I haven't done any book reviews on my blog yet, and I realize that's a crying shame. I'm remedying that as we speak. At the very least, they'll help me remember what I once read, but hopefully it'll help propagate the good stuff and weed out the bad stuff (good and bad being totally reflective of my opinions, which is just the way I like it.)
Why I read this book
This book came highly recommended by Mark Mittelberg. Since I'm currently writing my testimony in book form, Mark suggested I read a powerful testimony that was written more recently than Lee Strobel's Case for Christ. Another reason I wanted to dig into it is because, as I work more and more with RZIM, I'm migrating back towards cultural apologetics and Christian-Atheist issues. Plus, I had heard that Holly had a background in literature, which always makes for exciting reading :-)
When it arrived, my first reaction was: "It's blessedly short! I'll actually get through it!" And get through it I did, in about a day. I could not put it down! It's a captivating tapestry of pithy apologetic chapters interwoven with "flash forwards" to her walk as a new believer. The 'short chapters plus suspense' formula is a sure winner, always managing to convince me that I can read "just one more chapter!" before turning in.
My second reaction was to the cover of her book. Very eye-catching, and it spurred more than one conversation as I carried it around that day.
Through recounted dialogues with her fencing coach, Holly helps us relive her months-long journey from inveterate atheist to bourgeoning believer. Without going into the deeper matters of atheist-Christian dialogue, Holly presents enough of the arguments to provide solid Christian responses to basic atheist assumptions and positions. Most of the reasoning focuses on the existence of God, although some directly Christian issues are addressed, like the Resurrection. Personally, I think Atheist-Holly went way too easy on the Bible and on Jesus' claims to deity, but perhaps that's simply because I'm a former Muslim who had to struggle with those two issues alone for years :-)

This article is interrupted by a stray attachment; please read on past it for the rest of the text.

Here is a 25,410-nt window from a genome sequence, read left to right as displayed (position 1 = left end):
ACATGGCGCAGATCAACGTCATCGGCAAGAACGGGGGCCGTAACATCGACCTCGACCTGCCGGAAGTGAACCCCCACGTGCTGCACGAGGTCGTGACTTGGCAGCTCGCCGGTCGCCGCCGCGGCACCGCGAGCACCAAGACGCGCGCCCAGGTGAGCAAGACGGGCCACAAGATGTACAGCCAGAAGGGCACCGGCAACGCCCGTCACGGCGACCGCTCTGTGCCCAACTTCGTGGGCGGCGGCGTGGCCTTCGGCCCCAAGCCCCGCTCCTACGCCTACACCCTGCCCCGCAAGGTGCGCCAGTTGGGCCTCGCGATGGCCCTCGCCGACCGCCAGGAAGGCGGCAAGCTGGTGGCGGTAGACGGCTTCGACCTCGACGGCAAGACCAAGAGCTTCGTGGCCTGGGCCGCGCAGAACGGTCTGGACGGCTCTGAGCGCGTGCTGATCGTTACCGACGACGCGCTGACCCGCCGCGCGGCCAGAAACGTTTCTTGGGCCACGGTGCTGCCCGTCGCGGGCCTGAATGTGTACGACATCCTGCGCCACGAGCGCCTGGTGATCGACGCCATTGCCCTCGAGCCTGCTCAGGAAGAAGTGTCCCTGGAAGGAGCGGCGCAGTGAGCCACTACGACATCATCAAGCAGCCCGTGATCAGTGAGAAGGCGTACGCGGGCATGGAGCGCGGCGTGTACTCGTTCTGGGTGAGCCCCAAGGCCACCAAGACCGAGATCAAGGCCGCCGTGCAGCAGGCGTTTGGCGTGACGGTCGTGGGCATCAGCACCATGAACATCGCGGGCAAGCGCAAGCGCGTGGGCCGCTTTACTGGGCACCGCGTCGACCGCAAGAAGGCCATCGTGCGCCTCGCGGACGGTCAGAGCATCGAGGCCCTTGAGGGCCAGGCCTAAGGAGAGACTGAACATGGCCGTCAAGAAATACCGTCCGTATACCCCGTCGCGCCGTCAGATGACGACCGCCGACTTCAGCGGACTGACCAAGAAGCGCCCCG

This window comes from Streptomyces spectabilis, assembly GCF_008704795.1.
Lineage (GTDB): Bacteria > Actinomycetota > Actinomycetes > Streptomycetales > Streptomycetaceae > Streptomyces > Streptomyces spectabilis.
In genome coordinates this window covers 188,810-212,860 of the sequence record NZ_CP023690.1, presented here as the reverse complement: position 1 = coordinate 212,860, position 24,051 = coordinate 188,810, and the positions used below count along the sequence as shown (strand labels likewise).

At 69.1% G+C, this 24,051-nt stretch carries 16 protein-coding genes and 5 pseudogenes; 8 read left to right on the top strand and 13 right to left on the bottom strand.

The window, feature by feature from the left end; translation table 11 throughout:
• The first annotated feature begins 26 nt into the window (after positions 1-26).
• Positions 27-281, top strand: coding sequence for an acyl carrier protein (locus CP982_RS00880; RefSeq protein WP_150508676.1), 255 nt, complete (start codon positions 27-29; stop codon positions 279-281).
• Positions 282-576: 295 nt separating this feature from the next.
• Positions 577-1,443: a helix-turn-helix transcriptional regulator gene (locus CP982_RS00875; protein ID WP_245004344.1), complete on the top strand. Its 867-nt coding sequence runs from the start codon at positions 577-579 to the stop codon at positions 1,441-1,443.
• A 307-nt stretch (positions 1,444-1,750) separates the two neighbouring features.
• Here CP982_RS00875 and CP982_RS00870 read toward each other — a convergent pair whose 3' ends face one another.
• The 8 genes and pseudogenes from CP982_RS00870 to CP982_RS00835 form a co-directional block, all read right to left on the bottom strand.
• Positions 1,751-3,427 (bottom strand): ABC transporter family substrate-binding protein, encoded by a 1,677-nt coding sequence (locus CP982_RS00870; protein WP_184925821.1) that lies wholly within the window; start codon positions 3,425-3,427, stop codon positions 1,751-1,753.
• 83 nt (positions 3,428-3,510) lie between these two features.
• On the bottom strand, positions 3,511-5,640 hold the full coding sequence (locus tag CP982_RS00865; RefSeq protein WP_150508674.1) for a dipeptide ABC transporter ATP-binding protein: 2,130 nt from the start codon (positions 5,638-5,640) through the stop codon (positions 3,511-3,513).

One striking characteristic of her writing is that it is unassuming; here is an author indeed in whom there is no deceit. Her voice is not gratuitously personal, and yet I felt disarmed while reading it. Perhaps on account of its sincerity, perhaps on account of the flash-forwards, I did not catch the usual "character development -- climax/conflict -- resolution" formula that carries people along, and which some people need to feel like they've read a good story. But frankly, I don't think this book required it. The tastefully simple artistry of her writing kept me reading.
But I have to admit a bias here: the moment she quoted one of my favorite poets of all-time, John Keats, she had me. And John Donne was the icing on my poetry cake. So I may be more than slightly inclined to her writing, but I must admit, I can't wait until she writes her next piece! Who knows, maybe she'll quote Andrew Marvell, and I'll spontaneously combust.
I highly recommend Holly Ordway's book as an artfully engaging introduction to the intellectual realm of Atheist-Christian dialogue. Although I would not recommend this book to someone who requires a deeper treatment of the issues, it might be good to give to such a person if they wish to hear about thinkers, who happened to be hardened atheists, choosing to accept Jesus. Finally, on account of its length, this book is especially good for those who are intimidated by long books. But I have a feeling even they will wish she had written more.